2)5 goalies. Montoya, Dubnyk, Helenius, Irving, and McCollum. McCollum is treading dangerous territory, but then again I could have put Irving in the 3rd category if I was feeling really optimistic, as he's shown good steady progression and he was great in his first NHL callup stint. If Montoya can get back to his 10-11 form, he would move to the 3rd category.

3)5 goalies. Schneider, Price, Rask, Bernier, Varlamov.

So what I came away with was that there are more successes than busts. And wrt the 2nd category, even if you get a low level starter/backup, that's not a bad thing. You can always use a good backup. If you have a backup who can realistically push your starter, and they're on a cheap contract, it's even better.

A couple of other points, Helenius has come back over. TB signed him to a 2 way deal a couple days ago. And Varlamov has been a starter for more than just 1 year. He was clearly the starter in Washington for a couple years, although he did have some injuries.


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The tests are not that important to me. It doesn't alter their play on ice, which is by far the most important information scouts need. It's useful for understanding where the different athletes excel in, but it has it's limitations. No results at the combine have changed my mind on any prospect.
The tests do give an insight into how a prospect could potentially perform on the ice in the future. Combine test results have influenced picks before.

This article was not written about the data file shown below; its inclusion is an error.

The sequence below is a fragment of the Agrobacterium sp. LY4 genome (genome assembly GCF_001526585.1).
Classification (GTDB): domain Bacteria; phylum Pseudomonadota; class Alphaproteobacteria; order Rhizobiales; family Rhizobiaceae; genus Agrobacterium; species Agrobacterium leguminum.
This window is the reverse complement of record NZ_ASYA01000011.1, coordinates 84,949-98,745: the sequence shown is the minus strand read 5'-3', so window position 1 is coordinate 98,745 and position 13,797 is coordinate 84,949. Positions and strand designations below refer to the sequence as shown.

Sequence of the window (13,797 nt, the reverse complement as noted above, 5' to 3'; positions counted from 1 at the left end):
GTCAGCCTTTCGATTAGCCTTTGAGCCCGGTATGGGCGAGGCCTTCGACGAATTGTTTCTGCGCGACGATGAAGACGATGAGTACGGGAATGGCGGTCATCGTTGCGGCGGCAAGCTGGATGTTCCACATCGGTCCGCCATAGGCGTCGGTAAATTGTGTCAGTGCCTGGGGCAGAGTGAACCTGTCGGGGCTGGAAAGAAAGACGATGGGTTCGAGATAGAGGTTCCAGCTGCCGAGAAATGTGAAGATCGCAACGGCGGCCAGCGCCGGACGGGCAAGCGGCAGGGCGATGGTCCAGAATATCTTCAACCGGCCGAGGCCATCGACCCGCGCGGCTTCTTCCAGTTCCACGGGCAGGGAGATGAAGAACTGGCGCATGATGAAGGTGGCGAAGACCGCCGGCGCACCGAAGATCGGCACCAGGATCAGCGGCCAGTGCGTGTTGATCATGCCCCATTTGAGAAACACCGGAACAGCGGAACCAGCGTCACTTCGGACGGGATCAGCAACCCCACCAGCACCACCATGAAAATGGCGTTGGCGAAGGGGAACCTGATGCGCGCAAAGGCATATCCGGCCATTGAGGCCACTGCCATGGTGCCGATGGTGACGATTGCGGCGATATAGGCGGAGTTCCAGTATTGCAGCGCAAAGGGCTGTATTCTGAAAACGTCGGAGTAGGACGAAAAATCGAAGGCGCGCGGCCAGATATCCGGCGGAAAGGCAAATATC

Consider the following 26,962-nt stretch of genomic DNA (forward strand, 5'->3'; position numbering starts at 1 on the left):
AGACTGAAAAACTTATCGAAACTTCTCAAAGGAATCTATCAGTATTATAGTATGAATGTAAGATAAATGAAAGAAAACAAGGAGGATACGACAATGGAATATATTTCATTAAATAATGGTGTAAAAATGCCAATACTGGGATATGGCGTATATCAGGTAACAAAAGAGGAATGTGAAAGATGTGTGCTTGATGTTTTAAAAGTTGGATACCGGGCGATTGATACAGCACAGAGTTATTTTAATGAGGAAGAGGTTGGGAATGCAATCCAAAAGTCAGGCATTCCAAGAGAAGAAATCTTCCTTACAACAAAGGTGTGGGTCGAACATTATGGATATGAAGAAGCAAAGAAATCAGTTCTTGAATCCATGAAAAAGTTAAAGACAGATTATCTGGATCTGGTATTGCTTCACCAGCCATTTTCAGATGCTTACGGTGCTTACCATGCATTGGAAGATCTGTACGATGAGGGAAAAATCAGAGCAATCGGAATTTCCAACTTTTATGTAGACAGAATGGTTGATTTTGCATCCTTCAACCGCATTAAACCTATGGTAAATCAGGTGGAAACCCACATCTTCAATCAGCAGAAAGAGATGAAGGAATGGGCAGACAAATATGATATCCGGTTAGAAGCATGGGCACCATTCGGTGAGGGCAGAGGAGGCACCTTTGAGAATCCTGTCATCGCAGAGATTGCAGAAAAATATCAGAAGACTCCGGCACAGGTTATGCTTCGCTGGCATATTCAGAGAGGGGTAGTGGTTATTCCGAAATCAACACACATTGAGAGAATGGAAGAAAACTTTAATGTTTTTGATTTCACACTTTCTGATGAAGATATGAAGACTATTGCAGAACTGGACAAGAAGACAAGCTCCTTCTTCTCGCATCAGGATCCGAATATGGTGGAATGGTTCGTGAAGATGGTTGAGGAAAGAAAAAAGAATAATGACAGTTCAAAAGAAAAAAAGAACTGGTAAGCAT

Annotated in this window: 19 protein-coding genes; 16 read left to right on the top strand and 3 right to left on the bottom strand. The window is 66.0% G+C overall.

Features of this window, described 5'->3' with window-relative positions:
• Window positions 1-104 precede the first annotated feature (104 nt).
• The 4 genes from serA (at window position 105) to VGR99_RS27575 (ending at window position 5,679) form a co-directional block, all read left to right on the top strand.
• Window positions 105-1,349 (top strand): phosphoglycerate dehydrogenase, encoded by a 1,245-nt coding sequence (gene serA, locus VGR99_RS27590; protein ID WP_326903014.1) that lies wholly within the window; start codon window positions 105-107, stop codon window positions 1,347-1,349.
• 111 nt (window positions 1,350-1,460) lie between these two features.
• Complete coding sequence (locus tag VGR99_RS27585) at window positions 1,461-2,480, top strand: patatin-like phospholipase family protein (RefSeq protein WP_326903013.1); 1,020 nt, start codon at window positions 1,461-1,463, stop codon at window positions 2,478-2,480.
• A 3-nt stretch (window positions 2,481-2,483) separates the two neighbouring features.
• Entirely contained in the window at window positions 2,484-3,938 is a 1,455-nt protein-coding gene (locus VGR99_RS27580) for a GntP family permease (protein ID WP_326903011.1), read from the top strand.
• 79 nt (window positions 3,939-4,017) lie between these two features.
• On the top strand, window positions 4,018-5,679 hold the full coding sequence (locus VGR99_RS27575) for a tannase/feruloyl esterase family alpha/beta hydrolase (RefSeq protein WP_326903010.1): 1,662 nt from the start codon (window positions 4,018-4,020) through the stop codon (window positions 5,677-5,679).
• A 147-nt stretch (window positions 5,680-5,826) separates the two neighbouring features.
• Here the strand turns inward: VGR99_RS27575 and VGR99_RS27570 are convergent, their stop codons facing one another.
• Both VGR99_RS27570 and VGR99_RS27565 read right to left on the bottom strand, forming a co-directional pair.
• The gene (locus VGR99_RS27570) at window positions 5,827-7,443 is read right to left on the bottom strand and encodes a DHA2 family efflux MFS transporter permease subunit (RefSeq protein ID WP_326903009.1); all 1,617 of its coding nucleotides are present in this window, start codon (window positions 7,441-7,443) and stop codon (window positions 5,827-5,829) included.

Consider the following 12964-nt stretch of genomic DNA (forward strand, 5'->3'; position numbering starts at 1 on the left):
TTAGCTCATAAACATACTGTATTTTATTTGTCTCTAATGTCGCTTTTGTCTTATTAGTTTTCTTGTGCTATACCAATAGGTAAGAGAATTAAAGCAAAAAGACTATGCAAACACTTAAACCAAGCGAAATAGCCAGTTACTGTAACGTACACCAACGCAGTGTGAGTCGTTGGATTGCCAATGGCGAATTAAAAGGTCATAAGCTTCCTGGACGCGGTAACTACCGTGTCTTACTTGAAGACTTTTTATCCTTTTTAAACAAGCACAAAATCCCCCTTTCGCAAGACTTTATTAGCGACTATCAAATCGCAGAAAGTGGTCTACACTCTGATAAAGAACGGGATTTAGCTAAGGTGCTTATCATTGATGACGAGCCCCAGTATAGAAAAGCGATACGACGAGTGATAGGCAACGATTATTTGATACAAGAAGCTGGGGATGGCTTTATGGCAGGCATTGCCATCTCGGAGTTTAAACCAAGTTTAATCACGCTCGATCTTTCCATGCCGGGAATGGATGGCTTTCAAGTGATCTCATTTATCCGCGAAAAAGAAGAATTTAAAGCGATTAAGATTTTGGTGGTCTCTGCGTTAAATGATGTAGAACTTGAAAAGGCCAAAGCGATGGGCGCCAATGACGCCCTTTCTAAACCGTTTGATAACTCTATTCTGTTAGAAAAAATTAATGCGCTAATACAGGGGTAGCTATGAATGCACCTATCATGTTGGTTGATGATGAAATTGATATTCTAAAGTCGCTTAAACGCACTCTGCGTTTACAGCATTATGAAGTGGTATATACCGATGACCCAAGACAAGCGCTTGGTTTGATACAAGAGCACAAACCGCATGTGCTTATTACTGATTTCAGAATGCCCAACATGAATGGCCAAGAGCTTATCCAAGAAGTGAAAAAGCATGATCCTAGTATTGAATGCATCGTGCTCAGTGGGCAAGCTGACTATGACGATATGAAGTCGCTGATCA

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Campbell has had a medicore OHL career. He's still projectable, but i think it's naive to say he's had anything other than a slightly disappointing two years post-draft. High end Forwards tend to be available through higher picks only, as the statistics do show.
Not true. Campbell was great in the WJC this year and his OHL season was much better compared to last. In total, yes, he has been slightly disappointing post-draft, but you are allowed to have one bad year. He is clearly going in the right direction now.

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It's irrelevant conjecture. Lundqvist and Miller haven't faired any better in the playoffs to date either, and Lundqvist had a very strong team this year. You need good Goaltending in the playoffs of course, but there are many other factors involved. SJ let Nabakov walk because he was on the decline. Nitty and Niemi aren't the reason SJ have failed in the playoffs recently. Given Niemi was an FA with Chicago, it's a somewhat contradicting point you are making. SJ don't have strong Goaltending, but there are greater issues than Goaltending with that core.
Come on, Lundqvist will probably win the Vezina, and he probably should have won it before also. You can't tell me they wouldn't have made a difference. Lundqvist has been great in the playoffs so far in his career, aside from team success, which isn't that shabby either. Miller was at one time considered the best in the league. Nabby was very good in his prime, but far from the best in the league for most of that time. Ever since Kipper got a chance in Calgary, he has been better.